From love triangles to artistic frustration to the feeling that the future is bleak, Stupid F**king Bird aims to capture the comedy and tragedy audiences seek.
The play Stupid F**king Bird is a modern adaptation of the classical play The Seagull by Anton Chekov. Aaron Posner initially wrote Stupid F**king Bird, and Michael Mufson will direct the play. The play opens on Friday, Sept. 29, and continues through Oct. 8.
“It occurred to me that doing contemporary, reinvented versions of classics… would be a great way to playfully do the theme of the department’s season. And give students some exposure to performing techniques in classics,” Mufson said.
Theater students today are in an interesting group, as most of their chances of gaining experience were taken away due to COVID-19. Both high schools and colleges stopped performances during the height of the pandemic, which left many students without a space to learn and perfect their techniques.
Two-year colleges, like Palomar, must ensure they provide their theater students with as much experience as possible. So when Mufson was deciding how to give that experience to students, Stupid F**king Bird came to mind.
“It’s rare for me to actually direct a play that I’ve seen a production of before because I don’t like to be influenced by somebody else’s production of something. But I just knew it would appeal to students,” Mufson said.
The play features an artistic theater family as they question what qualifies as art and how one makes art in a changing world. It also features a love triangle between the lead characters and tackles it in a comedic yet tragic way. And it also has themes that students today can relate to, even though The Seagull was written in 1895.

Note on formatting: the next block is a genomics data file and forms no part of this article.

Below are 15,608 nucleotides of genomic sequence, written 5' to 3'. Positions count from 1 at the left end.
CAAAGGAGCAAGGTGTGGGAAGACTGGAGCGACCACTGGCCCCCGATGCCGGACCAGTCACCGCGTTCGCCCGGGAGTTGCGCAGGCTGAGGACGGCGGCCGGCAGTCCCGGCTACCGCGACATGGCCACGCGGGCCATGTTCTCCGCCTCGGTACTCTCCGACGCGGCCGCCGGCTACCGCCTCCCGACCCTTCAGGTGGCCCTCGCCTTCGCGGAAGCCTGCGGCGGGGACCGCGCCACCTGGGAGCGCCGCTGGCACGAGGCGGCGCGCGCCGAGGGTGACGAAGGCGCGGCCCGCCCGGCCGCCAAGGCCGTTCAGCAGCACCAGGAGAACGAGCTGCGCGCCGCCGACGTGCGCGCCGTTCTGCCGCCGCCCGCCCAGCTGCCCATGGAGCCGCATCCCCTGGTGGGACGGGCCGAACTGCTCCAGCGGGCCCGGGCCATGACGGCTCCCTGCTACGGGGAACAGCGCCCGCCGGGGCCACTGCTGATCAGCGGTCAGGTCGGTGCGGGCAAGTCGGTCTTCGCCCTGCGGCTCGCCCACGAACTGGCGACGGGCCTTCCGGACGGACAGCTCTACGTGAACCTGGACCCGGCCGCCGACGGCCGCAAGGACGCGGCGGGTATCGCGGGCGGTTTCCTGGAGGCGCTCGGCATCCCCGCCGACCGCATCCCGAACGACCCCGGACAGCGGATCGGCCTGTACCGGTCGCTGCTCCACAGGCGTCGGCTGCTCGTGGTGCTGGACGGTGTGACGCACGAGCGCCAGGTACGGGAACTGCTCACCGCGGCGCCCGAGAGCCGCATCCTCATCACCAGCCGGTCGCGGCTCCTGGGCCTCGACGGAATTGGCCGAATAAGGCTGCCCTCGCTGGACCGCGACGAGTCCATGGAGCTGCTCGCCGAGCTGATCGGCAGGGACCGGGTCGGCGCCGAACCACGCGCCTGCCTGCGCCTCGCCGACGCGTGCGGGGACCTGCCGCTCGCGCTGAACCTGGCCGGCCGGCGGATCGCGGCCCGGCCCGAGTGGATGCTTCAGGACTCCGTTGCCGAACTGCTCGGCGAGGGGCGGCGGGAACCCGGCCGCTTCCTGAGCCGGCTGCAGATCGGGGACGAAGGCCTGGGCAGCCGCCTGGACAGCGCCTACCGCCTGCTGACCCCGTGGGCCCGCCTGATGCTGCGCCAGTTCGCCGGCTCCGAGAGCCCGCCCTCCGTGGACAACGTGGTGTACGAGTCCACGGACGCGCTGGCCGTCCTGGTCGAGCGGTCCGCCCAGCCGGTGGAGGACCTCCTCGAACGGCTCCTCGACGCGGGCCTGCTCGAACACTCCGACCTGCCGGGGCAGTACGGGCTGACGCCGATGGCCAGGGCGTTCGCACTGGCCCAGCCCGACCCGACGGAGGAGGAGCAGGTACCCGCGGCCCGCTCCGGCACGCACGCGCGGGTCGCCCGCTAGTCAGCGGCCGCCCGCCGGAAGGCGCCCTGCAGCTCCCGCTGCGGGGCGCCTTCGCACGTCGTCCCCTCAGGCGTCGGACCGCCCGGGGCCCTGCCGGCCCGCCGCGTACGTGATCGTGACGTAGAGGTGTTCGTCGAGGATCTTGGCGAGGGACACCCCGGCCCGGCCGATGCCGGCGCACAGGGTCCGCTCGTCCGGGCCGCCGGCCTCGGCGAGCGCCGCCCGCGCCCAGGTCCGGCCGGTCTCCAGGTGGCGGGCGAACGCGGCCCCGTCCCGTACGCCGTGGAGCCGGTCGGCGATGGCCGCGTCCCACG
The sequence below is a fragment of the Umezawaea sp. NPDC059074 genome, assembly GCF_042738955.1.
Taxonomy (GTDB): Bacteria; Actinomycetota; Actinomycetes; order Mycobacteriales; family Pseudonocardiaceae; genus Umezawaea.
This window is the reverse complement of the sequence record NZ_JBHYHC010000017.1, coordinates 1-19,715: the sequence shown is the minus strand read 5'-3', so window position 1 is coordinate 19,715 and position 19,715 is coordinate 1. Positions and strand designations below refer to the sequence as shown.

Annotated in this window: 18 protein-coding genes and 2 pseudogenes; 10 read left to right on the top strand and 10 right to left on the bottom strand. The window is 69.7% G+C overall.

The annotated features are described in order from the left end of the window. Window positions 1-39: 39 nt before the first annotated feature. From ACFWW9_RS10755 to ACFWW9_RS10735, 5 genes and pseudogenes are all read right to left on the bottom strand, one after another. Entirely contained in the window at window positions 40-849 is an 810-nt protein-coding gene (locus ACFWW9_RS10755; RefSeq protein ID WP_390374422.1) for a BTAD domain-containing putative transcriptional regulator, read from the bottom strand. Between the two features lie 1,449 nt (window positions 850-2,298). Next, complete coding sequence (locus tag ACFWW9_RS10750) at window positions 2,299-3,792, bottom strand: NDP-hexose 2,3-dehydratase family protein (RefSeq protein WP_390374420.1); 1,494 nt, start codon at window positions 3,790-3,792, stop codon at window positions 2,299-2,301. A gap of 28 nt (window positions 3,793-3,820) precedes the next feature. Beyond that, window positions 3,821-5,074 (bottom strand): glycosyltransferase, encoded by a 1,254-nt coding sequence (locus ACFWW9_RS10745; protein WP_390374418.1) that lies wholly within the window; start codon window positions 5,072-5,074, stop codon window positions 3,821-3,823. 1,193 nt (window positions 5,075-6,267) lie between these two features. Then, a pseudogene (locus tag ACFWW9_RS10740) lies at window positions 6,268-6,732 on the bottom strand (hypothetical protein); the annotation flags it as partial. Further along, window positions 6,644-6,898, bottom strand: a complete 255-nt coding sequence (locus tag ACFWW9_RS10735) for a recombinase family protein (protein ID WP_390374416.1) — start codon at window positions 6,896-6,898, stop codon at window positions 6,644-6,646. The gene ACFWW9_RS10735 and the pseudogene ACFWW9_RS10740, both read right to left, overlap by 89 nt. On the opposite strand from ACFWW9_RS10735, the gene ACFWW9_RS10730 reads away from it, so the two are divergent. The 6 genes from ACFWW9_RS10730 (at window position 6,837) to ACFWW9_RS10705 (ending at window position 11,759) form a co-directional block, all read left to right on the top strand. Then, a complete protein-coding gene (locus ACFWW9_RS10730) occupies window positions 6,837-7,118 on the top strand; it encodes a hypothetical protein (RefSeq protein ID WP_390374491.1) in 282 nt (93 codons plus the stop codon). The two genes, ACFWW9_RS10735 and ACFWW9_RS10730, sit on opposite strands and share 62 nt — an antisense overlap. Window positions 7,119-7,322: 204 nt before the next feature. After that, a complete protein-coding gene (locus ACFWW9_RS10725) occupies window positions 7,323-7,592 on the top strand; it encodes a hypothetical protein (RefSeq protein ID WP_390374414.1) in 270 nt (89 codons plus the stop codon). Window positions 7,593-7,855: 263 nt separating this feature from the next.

“You have young characters, young people, who are struggling with the feeling that the older generations have left them a fucked up situation and a fucked up world,” Mufson said.
And while there may be some similarities between Stupid F**king Bird and The Seagull, there are also differences. Mufson discussed some of those changes, which include more modern language and a condensed cast to polish the story for audiences.
Mufson also broke away from Chekov’s aesthetic with the design of the play. The setting is immersive while still being a play on a stage, which will help the audience feel like they’re a part of the story. The cast also breaks the fourth wall throughout the play, allowing the audience to be part of the story.
“I know how important it is, as our culture gets more and more isolated by technology, for these opportunities in theater,” Mufson said. “To have a shared experience that builds a feeling of being part of a community. Even if it’s just a temporary community for the duration of the show.”
For more information about the play and where to buy tickets, visit Palomar’s Performing Arts page.
Stupid F**king Bird flyer. Photo credit: Courtesy of Palomar Performing Arts